The Reason Why Job Adverts Should Not State; Degree Required!

cashier5n-2-webForgive the graphic but the key words here are ‘Studies level required: Bachelor Degree‘. This is from a Job advert for Crew (Cashiers). In my view possibly one of the most misguided things to do when an organisation is trying to attract top quality skilled employees.

THIS is why I think that it is misguided for an organisation to do this. Firstly there are many skilled people looking for work who have been in full-time education up to the age of 18, gaining qualifications along the way including A-levels and other equivalent Level 3 qualifications. These people may have decided not to attend university for many reasons but because of this they are put in a position where they are not even allowed to apply for certain job roles. This creates a problem for the economy and the rate of unemployment in this country. Secondly, organisations are missing out on a huge talent pool of skilled people just because they do not have a degree.

For me, a degree does not prove that you have skills for the work place or even the technical ability to do a job. I know that may sound strange coming from a teacher who has a degree but let me explain why. I felt that I had had a good educational start to life by the time I had completed my Level 3 qualifications. The only reason I went into Higher Education and did a Business degree was to become a teacher. Why? It was the only way to get on the main pay scale! I learnt almost nothing additional from doing my degree. I then did my PGCE, which was important, as I needed to be informed about teaching and to be eased into the teaching profession. For me, the PGCE is almost like on the job training, learning and developing the invaluable skills I would need to become a teacher. I then became a teacher of Business. While doing my PGCE, and then being a teacher, I started to learn about how to do the job and further developed the skills I had learnt by the end of further education. I even understood business better as I was in one. I can genuinely say that my degree was a total waste of my time as I had forgotten everything they told me. Regarding my knowledge for teaching, I knew in the early days that as long as I was a week or so ahead of the learners in my Business knowledge and planning I would be fine. This proved to be the case. I now have more Business subject knowledge through actually teaching the subject than through my degree.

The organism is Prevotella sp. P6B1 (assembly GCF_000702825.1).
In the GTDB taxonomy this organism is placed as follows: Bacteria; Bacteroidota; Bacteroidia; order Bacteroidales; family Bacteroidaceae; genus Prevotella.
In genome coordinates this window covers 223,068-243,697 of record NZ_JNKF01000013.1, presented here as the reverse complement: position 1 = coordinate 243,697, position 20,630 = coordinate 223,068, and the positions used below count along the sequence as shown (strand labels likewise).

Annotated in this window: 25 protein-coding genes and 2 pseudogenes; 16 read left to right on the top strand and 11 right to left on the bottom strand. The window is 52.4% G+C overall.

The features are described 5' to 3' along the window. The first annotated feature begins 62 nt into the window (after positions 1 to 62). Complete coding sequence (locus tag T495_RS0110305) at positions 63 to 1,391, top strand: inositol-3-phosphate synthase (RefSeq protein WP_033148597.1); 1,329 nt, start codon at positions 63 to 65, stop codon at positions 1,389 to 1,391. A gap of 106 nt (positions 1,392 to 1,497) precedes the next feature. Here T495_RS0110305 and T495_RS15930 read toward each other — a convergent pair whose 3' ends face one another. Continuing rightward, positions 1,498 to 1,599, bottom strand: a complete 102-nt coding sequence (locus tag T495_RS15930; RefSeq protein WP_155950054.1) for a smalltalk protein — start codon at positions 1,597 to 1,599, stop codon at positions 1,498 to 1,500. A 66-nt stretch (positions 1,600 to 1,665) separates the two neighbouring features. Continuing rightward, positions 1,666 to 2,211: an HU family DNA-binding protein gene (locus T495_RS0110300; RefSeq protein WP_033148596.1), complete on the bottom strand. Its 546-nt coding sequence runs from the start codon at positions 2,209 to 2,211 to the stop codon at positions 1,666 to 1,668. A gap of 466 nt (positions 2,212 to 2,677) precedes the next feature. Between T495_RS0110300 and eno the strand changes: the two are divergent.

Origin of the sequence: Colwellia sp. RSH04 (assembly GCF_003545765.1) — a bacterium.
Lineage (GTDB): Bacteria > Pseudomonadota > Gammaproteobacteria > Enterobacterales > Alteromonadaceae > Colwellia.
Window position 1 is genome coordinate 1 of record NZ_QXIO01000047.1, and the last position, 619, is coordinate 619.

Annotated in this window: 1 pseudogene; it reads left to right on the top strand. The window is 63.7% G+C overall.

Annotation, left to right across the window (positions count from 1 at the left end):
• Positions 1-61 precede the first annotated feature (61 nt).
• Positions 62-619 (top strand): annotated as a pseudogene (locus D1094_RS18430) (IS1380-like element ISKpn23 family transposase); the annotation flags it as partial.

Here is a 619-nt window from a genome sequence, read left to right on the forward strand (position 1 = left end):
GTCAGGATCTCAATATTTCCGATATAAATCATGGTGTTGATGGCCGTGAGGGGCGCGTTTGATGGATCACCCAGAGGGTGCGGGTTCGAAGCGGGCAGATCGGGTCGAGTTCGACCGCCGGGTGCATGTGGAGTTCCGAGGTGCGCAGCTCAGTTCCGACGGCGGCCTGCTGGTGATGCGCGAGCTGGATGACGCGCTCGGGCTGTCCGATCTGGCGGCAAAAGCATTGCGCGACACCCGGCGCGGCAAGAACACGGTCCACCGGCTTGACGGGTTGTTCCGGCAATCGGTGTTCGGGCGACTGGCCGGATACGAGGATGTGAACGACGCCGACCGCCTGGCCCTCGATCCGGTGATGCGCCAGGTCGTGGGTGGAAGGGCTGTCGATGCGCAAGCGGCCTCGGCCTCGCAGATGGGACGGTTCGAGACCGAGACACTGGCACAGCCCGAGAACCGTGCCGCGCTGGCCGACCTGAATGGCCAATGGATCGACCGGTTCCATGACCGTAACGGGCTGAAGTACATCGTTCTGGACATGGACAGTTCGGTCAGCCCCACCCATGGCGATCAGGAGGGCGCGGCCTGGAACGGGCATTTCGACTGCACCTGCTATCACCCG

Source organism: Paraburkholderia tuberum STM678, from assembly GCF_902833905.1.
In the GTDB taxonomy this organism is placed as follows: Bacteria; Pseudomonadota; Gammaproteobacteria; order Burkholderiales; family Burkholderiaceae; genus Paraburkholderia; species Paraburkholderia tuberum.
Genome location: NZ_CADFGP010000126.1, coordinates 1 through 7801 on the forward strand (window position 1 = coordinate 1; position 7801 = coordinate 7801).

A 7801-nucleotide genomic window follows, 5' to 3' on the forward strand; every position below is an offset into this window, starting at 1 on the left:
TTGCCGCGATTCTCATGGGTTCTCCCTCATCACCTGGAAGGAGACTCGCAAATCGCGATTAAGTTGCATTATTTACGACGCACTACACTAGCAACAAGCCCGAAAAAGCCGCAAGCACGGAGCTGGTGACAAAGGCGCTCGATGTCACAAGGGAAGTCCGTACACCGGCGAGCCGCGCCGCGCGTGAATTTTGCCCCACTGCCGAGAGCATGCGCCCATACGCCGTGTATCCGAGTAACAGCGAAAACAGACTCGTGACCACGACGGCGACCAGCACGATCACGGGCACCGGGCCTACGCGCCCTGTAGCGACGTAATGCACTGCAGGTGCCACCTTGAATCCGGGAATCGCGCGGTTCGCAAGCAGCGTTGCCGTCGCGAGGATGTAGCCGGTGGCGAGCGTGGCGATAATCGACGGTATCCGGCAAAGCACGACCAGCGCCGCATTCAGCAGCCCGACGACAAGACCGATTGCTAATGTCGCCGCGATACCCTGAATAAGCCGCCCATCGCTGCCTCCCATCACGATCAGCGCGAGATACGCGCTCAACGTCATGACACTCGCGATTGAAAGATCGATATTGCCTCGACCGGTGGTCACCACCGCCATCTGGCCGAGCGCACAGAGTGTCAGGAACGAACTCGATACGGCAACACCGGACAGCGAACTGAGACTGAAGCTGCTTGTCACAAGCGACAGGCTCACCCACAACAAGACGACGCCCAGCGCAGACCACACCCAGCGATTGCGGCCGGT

Why therefore would you do a degree? There are some very good reasons, firstly because you have such a love of a subject that you want to pursue it further. Secondly, because you want to have that experience and maybe gain some life skills? Thirdly, to get the job that asks for you to be educated to degree level. Other than that I am struggling for reasons!

To go back to what I said previously; ‘While doing my PGCE, and then being a teacher, I started to learn about how to do the job and developed the skills I had learnt by the end of further education‘. For me, this is why having a degree should not be a prerequisite for any job. A degree does not teach you those skills you actually need. That should start to be developed through compulsory and further education. It is then polished during your early years in the workplace. I cannot honestly think of any job, that requires a degree, where you do not learn your trade mainly on the job. Even a doctor spends many years doing degrees, doctorates etc to prepare them but actually they learn all about the job, on the job! This technical skill development includes observing procedures, having a go themselves and also taking advice from others that are more experienced. Surely the knowledge aspect could come as part of that ‘on the job’ process and does not need to be tested through exams in a degree? Although, as we know, traditional thinking dictates this.

More and more people over time are not going to have degrees. There are two reasons for this. Firstly, because the government focus is to have more people in apprenticeships. This creates a problem in itself. If more young people take on an apprenticeship then they will not be able to get any other job requiring a degree. This next comment may be hard to take for some teachers but I am very sure that if you choose to do a rigorous apprenticeship you MAY be a more skilled teacher than those that become a teacher straight from completing a degree. I have actually seen this recently in schools where people teaching without degrees do a better job than the ones with a degree. Why? Because the person without the degree has had more time to develop the skills needed through the workplace than the degree graduate. This is not a blanket statement by the way. The second reason I eluded to is that more and more people are turning their backs on university because of high fees and other personal economic reasons.

THIS is why I think that organisations are being short sighted when they state on a job advert ‘Studies level required: Bachelor Degree‘. Employers need to be open to offering other non-degree educated people roles within the organisation. This would mean that a prospective employer may attract an even more rounded and skilled person to apply which will then be better for the organisation.

I know that this blog will not hold much favor with educational traditionalists but if you would like to make any comments I would welcome the discussion.

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